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COMMONWEALTH PENNSYLVANIA v. WILLIE LEE BRIDGEMAN (02/18/83)

SUPERIOR COURT OF PENNSYLVANIA


filed: February 18, 1983.

COMMONWEALTH OF PENNSYLVANIA, APPELLANT,
v.
WILLIE LEE BRIDGEMAN

No. 462 Philadelphia, 1980, Appeal from the Order of the Court of Common Pleas, Criminal Division, Philadelphia County, at No. 79-11-0860, 861, 862.

COUNSEL

Steven Goldblatt, Assistant District Attorney, Philadelphia, for Commonwealth, appellant.

Victor J. DiNubile, Jr., Philadelphia, for appellee.

Cercone, President Judge, and Wieand and Hoffman, JJ.

Author: Cercone

[ 310 Pa. Super. Page 443]

This is an appeal by the Commonwealth from a suppression order entered by the court below. The Commonwealth has averred that the suppression order substantially handicaps its case against appellee on burglary charges,*fn1 and has asserted that because of this blow to its case that this Court has jurisdiction to hear its appeal.*fn2 We find that the appeal is properly before us and proceed to its merits.

[ 310 Pa. Super. Page 444]

The procedural history of the case, brief as it is, is as follows. Appellee was arrested in the early morning hours of October 2, 1979 in the East Falls section of Philadelphia by Officer Jeffrey Miller, with the assistance of another officer. At the time of his arrest appellee was the passenger in a vehicle driven by one Robert Lawrence. Appellee was charged with burglary, as well as with, theft, unauthorized use of an automobile and criminal conspiracy.*fn3 Appellee was duly arraigned, a preliminary hearing held and a timely motion to suppress the evidence filed. The suppression motion was heard January 28, 1980. At the close of the hearing the suppression court made findings of fact and conclusions of law pursuant to Rule 323(i) of the Pennsylvania Rules of Criminal Procedure. Those findings of fact and conclusions of law read in their entirety:

FINDINGS OF FACT

No. 1. On October second 1979 about 3:50 a.m. Officer Jeffery Miller, Badge No. 7080, was proceeding west on Warden Drive, Philadelphia, while conducting patrol duty.

No. 2. While driving he observed a copper colored station wagon approximately of the year 1977-1978 coming down a driveway in the 3400 block of Warden Drive.

No. 3. The station wagon was occupied by two Negro males.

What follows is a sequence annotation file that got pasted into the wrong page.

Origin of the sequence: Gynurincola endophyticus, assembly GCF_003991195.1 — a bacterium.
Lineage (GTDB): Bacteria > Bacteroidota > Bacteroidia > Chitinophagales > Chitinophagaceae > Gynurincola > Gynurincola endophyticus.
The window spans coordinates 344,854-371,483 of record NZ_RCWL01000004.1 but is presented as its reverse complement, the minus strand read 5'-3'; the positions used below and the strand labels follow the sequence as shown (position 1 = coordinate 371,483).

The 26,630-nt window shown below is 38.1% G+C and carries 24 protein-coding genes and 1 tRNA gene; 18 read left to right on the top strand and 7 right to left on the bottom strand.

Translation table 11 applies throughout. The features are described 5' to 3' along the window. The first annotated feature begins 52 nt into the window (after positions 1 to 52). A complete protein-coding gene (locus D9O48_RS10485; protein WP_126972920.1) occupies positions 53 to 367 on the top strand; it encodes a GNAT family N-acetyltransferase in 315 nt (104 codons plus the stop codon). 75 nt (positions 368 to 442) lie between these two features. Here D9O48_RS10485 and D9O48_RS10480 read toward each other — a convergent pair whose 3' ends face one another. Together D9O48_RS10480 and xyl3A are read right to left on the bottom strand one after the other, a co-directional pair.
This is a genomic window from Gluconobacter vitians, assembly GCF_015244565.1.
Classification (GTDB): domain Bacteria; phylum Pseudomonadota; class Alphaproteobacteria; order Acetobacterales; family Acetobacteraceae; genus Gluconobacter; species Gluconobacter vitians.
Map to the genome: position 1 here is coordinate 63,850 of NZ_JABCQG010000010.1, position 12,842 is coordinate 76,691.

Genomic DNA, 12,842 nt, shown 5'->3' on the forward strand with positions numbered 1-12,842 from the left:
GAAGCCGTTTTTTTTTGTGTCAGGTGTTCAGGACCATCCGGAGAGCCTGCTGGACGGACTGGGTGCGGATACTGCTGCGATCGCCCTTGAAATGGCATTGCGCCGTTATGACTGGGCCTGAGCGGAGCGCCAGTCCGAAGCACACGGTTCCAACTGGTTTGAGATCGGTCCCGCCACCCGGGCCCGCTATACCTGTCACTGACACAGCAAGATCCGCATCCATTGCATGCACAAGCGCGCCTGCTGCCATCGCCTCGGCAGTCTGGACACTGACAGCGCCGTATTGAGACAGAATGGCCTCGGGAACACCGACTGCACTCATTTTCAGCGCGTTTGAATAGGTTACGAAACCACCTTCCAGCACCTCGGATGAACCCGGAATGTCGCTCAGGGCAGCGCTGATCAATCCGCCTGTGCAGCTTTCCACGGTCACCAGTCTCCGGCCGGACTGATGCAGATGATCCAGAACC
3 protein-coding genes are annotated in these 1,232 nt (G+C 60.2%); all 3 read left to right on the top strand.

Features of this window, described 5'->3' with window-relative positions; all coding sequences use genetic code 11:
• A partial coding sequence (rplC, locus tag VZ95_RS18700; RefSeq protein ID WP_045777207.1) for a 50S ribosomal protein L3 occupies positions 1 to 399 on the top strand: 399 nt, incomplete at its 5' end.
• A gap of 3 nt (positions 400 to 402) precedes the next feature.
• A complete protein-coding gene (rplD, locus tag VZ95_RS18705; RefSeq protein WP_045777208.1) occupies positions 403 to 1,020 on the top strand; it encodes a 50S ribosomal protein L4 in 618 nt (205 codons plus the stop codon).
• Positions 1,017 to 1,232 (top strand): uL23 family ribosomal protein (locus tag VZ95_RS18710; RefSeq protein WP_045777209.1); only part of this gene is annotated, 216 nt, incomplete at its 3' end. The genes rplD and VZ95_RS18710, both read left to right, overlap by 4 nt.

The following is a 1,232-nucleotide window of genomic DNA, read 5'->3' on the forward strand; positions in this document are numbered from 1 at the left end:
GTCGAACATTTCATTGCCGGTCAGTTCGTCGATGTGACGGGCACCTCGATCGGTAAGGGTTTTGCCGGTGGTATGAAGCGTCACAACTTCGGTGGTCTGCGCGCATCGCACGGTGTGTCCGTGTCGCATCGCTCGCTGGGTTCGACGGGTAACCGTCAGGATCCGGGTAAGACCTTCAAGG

No. 4. The area was well lighted.

No. 5. Officer Miller grew up from the East Falls section of Philadelphia. He has done patrol duty in this sector for at least two years and he drives past this block almost every day.

No. 6. Officer Miller testified that to his knowledge there were not any Black families living in the 3400 block of Warden Drive.

[ 310 Pa. Super. Page 445]

No. 7. Officer Miller did not testify that he, personally, knew that there were not any Black families in the 3400 block of Warden Drive.

No. 8. He has seen this station wagon in the East Falls section and in the driveway of 3423 Warden Drive on prior occasions.

No. 9. As the station wagon left the driveway, Officer Miller followed it and stopped it at Vaux Street and Midvale Avenue in Philadelphia.

No. 10. He called the license number into the police radio and also called for backup.

No. 11. Officer Miller approached the station wagon and asked the driver, Robert Lawrence, for a driver's license and owner's card. Defendant Willie L. Bridgeman was seated in the front passenger seat.

No. 12. The driver and the Defendant Willie L. Bridgeman did not produce any owner's card.

No. 13. While standing in the street by the station wagon and questioning the two occupants of the vehicle, Officer Miller observed articles in the vehicle, that is, a TV set and clock in the rear seat and a clear glass jar containing quarters in the front seat.

No. 14. Officer Miller then asked the two occupants to step out of the vehicle.

No. 15. Defendant Willie L. Bridgeman and the driver, Robert Lawrence, were placed in the patrol wagon and transported to 3423 Warden Drive.

No. 16. The front screen on the porch of 3423 Warden Drive was cut, and the occupant of the residence, David Kurtz, was awakened.

No. 17. David Kurtz said the station wagon and the articles found inside of it were his.

ConclusionS OF LAW

No. 1. Stopping an automobile and detaining its occupants constitutes a seizure under the Fourth Amendment of the United States Constitution and must be reasonable.

[ 310 Pa. Super. Page 446]

No. 2. Stopping an automobile and detaining its occupants for the purpose of checking the driver's license and the vehicle registration is reasonable under the Fourteenth Amendment where there is articulatable [sic] and reasonable suspicion that either the vehicle or its occupants are subject to seizure for violation of the law.

No. 3. In this case there was not sufficient evidence to establish a reasonable suspicion that the occupants of the station wagon had committed a violation of law.